Prewave’s supplier monitoring tool, for example, can predict incidents even weeks in advance. In case of order unfulfilment on the supplier’s side, you will have more than enough time to find another option. Your business will keep running as usual, and your product will be delivered on time. 

With Prewave, you can answer the following questions: 

  • Are my suppliers or partners reliable?
  • Have they been involved in any large-scale incidents in the past?
  • What news and events could affect the supplier’s performance?

How supply chain monitoring works

By now, it is clear that technology—most notably IoT and ML—plays a vital role in supply chain monitoring. Some of the most frequently used instruments for monitoring include:

  • Supply chain management software platforms
  • Supply chain analytics solutions
  • Cloud-based tools

These are used by supply chain management specialists to help keep track of everything that is going on in the supply chain. 

ML, in particular, can ensure a broader supply chain monitoring scope. Real-time and up-to-date data about suppliers can be collected and analysed, regardless of location or language. As a result, risk alerts are generated, allowing companies to react and respond to events well in advance.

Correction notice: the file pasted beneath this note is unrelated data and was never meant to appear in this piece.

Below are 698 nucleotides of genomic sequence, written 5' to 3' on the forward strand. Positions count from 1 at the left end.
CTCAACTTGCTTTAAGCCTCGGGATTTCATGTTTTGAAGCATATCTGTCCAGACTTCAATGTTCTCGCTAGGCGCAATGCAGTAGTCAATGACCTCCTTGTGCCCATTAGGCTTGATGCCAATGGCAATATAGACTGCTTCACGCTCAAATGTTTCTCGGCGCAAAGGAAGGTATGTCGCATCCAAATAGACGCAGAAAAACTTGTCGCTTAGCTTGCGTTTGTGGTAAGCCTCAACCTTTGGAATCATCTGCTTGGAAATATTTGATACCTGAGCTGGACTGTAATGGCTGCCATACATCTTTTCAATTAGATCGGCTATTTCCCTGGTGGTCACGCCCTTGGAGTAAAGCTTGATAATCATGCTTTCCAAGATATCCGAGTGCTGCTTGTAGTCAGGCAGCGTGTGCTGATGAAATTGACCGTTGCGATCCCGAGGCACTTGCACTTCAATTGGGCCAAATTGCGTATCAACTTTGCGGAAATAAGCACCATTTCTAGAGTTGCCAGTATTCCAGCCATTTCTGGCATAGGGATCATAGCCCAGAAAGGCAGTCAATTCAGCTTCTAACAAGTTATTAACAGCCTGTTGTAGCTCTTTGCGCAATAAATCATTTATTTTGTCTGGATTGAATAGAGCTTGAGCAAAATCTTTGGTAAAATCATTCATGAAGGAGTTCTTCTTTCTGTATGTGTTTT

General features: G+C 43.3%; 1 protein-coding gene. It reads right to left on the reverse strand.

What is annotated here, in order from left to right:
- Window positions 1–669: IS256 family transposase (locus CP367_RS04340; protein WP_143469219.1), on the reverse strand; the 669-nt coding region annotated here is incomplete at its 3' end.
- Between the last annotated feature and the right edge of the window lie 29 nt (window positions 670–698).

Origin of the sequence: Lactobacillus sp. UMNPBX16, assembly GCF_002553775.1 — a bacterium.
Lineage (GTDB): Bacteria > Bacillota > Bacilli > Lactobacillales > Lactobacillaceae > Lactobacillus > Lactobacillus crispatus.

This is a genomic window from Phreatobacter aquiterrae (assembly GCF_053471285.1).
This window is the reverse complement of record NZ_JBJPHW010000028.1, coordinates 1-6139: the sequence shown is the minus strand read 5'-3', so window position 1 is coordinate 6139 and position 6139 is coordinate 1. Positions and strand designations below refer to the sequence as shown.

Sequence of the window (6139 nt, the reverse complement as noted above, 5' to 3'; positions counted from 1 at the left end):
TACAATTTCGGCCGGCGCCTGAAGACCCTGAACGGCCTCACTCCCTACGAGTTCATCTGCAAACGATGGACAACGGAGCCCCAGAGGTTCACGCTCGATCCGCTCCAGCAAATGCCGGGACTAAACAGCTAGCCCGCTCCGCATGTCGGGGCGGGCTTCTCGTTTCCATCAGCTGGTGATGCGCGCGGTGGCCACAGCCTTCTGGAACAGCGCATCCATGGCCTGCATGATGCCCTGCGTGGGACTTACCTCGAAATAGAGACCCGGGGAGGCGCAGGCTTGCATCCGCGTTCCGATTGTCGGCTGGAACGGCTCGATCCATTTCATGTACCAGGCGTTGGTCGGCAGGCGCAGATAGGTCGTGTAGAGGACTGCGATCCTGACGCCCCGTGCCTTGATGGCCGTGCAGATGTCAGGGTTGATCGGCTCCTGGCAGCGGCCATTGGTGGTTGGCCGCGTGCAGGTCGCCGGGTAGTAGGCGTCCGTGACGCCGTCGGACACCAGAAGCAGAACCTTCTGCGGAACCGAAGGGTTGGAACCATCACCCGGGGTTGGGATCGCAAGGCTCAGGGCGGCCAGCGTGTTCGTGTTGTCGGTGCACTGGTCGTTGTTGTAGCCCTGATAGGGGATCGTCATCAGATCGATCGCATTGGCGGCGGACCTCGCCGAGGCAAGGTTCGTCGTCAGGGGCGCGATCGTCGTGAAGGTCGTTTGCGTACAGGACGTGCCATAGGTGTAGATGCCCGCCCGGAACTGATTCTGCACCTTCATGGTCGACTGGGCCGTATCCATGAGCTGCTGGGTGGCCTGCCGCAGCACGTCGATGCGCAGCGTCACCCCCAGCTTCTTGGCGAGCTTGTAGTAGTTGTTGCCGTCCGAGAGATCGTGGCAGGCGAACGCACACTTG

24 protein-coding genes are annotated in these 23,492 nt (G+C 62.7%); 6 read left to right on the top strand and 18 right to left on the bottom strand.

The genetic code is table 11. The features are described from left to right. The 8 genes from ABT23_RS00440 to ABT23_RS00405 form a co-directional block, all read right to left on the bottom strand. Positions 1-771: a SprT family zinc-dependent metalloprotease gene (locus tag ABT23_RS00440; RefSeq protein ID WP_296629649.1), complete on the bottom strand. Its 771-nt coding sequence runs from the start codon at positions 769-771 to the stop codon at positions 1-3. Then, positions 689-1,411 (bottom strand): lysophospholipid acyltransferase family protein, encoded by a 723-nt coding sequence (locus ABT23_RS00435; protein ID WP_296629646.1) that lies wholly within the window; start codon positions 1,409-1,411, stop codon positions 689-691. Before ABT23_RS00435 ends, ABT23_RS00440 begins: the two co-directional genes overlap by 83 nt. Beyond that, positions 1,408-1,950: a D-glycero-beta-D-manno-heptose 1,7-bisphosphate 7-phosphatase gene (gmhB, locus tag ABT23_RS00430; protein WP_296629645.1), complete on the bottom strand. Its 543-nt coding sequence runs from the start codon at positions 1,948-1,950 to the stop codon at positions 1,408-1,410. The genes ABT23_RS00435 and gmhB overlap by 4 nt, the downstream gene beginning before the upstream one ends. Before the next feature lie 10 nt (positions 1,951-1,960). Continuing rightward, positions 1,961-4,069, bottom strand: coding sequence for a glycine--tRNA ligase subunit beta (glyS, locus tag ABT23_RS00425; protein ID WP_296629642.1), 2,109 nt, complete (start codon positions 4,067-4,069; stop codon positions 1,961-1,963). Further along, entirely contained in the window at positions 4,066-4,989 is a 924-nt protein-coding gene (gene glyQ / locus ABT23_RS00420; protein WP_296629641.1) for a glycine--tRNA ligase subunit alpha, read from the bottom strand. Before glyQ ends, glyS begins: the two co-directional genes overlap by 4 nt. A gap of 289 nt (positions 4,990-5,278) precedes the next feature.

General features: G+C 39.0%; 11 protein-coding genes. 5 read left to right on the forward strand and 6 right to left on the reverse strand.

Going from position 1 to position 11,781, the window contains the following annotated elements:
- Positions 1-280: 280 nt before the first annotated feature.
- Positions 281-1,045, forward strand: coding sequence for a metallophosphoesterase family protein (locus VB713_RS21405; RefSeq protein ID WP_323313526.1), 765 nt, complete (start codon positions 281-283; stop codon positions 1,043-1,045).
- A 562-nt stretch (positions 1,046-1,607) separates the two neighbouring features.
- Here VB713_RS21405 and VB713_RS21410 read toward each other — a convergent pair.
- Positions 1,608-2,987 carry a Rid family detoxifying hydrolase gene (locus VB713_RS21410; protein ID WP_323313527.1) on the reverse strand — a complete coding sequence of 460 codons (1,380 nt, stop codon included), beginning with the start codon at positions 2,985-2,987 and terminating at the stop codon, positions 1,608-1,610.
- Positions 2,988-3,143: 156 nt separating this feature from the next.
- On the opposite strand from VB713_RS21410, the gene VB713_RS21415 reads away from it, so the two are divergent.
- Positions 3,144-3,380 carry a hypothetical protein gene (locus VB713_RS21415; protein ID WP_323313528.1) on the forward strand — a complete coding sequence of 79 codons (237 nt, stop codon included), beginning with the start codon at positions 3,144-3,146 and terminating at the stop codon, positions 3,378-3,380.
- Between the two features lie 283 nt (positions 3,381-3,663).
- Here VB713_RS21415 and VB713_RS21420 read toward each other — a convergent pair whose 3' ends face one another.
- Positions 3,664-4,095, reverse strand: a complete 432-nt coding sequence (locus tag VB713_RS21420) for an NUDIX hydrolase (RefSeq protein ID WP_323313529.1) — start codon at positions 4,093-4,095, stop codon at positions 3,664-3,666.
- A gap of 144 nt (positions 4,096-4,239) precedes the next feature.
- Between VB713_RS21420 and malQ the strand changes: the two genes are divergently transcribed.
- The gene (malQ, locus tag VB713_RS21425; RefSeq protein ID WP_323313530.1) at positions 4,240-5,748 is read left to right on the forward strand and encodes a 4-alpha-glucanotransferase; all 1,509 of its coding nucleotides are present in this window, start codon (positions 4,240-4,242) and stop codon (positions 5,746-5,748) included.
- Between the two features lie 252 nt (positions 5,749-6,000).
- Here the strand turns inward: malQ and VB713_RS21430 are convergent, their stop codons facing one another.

Example

Prewave detected a pollution warning for the ArcelorMittal plant in Taranto, Italy, as early as 15 August 2019. Our Supply Chain Risk Intelligence Platform continued to pick up warnings, and proceeded to send out alerts to affected clients over the next months, including the closure alert in December 2020. On 14 February 2021, the plant was finally shut down.

This means that any enterprises working with the ArcelorMittal plant in Taranto—and using Prewave—had more than a year’s notice, from the initial pollution alert in 2019 to the closure of the plant. Both early and continuous alerts enabled these enterprises to take quick action when possible, and implement the necessary safeguards. Get notified of present and predicted disruptions at all levels of your supply chain. The Prewave platform covers over 140 risk categories including compliance, disruption, financial, legal and sustainability risks!

Prewave at a glance

  • Real-time and historic monitoring 
  • Millions of news and social media sources, as well as publicly-available databases 
  • Accurate predictions
  • Access to your suppliers’ incident history
  • A 360° risk view

Prewave is a Supply Chain Risk Intelligence Platform that helps enterprises and supply chain management specialists gain complete visibility into their global supply chains by providing alerts based on both real-time and historical data. For more information on how Prewave can help make your supply chain more resilient, contact us today!